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11月6日のまにら新聞から

Despite more reports of cops in sexual abuse cases, PNP says these are "isolated"

[ 327 words|2018.11.6|英字 ]

The Philippine National Police ( PNP) on Monday said a data released by Center for Women's Resources (CWR) showing more police officers allegedly involved in sexual abuse are only "isolated cases".

In a press briefing in Camp Crame, PNP Director General Oscar Albayalde said it's unfair and harsh to say that these cases are rampant.

"Since I became the regional director in National Capital Region, there was never a single incident of that sort," Albyalde said.

"There are probably sexual advancements that is happening but to say it's rampant, I think that's harsh to say. That's unfair for us if you say that, it's totally unfair to the PNP," he added.

Albayalde made the statement after the CWR showed recent data of 56 cops reportedly involved in 33 state-perpetrated cases of violence against women under President Duterte's administration.

According to CWR, out of those 33 cases, 13 cases involve victims who are 17 years old and below. Abuses monitored are categorized into following forms: catcalling/harassment/sexual harassment/other forms of sexual abuse, physical assault, acts of lasciviousness, blackmailing, trafficking, and rape.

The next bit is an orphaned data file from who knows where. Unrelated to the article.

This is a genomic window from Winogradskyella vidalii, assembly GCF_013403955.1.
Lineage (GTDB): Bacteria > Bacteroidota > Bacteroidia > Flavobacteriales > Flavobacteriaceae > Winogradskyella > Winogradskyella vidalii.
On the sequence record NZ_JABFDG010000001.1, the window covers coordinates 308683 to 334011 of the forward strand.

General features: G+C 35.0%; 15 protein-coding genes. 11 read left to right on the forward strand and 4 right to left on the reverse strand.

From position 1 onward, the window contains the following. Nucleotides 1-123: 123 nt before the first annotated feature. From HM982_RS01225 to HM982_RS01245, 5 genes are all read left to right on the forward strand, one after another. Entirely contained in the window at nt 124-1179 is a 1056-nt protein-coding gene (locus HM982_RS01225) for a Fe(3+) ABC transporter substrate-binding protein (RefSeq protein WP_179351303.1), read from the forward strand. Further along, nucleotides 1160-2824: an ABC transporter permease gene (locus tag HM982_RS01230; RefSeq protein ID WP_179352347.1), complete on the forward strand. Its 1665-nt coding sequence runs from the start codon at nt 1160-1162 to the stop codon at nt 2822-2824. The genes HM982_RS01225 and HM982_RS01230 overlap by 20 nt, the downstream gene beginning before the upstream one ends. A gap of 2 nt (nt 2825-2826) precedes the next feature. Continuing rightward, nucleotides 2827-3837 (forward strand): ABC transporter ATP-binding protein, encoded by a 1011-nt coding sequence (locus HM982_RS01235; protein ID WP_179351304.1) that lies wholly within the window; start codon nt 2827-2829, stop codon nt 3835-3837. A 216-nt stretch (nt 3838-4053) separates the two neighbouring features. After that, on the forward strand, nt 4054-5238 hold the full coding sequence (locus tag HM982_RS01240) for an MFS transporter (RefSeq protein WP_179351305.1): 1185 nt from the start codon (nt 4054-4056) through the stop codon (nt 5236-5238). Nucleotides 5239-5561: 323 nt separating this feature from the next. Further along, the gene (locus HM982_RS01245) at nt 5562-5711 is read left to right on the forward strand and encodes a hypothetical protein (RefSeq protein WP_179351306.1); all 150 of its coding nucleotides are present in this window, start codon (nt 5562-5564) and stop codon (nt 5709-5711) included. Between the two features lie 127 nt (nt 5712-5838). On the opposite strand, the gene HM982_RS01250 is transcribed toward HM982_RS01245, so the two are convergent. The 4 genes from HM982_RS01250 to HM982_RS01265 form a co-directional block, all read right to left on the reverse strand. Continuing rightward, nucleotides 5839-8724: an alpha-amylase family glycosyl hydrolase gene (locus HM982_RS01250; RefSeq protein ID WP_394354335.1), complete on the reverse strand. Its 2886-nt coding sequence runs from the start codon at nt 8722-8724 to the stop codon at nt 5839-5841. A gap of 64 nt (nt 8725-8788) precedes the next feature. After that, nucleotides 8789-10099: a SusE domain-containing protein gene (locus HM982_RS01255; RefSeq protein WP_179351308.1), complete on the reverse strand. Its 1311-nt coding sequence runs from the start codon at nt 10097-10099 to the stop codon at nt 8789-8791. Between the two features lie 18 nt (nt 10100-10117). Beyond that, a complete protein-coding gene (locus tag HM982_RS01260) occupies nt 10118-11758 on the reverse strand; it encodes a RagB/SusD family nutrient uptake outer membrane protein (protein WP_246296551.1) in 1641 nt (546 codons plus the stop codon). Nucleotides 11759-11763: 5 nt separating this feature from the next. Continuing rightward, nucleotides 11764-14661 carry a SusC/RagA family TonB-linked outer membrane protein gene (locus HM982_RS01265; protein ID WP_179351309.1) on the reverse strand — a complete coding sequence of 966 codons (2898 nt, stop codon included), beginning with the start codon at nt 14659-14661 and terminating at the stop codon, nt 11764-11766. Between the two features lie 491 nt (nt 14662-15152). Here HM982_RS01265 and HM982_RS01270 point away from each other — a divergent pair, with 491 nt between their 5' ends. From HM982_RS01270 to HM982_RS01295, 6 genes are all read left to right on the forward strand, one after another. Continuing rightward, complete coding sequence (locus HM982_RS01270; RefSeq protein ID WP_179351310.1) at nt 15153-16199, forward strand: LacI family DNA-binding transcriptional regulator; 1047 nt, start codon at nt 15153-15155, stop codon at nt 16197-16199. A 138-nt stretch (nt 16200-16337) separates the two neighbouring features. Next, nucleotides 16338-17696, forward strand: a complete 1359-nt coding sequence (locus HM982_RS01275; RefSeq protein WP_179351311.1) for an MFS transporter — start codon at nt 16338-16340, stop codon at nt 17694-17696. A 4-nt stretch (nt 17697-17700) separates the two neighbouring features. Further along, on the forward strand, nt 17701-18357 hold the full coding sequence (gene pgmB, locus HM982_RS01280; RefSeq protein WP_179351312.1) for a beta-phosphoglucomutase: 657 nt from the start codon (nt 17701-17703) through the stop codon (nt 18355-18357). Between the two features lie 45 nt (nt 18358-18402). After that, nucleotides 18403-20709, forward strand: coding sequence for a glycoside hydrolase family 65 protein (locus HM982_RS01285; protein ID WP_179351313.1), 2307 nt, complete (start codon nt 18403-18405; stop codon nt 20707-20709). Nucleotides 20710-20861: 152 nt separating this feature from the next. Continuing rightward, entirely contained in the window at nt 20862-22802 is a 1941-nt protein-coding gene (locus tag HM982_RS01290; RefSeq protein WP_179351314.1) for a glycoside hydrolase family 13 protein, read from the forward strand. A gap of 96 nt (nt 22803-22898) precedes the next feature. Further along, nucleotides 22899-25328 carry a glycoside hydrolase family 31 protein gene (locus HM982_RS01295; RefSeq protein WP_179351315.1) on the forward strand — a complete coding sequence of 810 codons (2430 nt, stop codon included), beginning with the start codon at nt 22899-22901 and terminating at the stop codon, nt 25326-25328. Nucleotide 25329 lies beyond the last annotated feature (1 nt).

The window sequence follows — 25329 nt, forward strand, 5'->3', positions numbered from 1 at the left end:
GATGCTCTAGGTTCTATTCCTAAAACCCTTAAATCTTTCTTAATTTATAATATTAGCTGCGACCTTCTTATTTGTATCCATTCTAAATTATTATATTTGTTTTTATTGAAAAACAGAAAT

Albayalde said this act does not reflect the general behavior and discipline of the PNP.

He added the PNP does not tolerate this behavior even if they considered it as isolated cases.

"We will never tolerate these things to happen in our ranks and we want to assure the public on that. We will never tolerate and will show no mercy on these kinds of acts," he said.

"It's not everyday that these things happen. That's totally harsh and unfair on our part," he repeated.

CWR said the incidents such as the involvement of Manila police cops showed that the "culture of impunity is more rampant."

"Abuses against women continue because these scalawags are able to get away from their crimes. When the abuses continue and the perpetrators remain scot-free, this shows how the government protects and covers up their messes,” CWR Executive Director Jojo Guan said. Ella Dionisio/DMS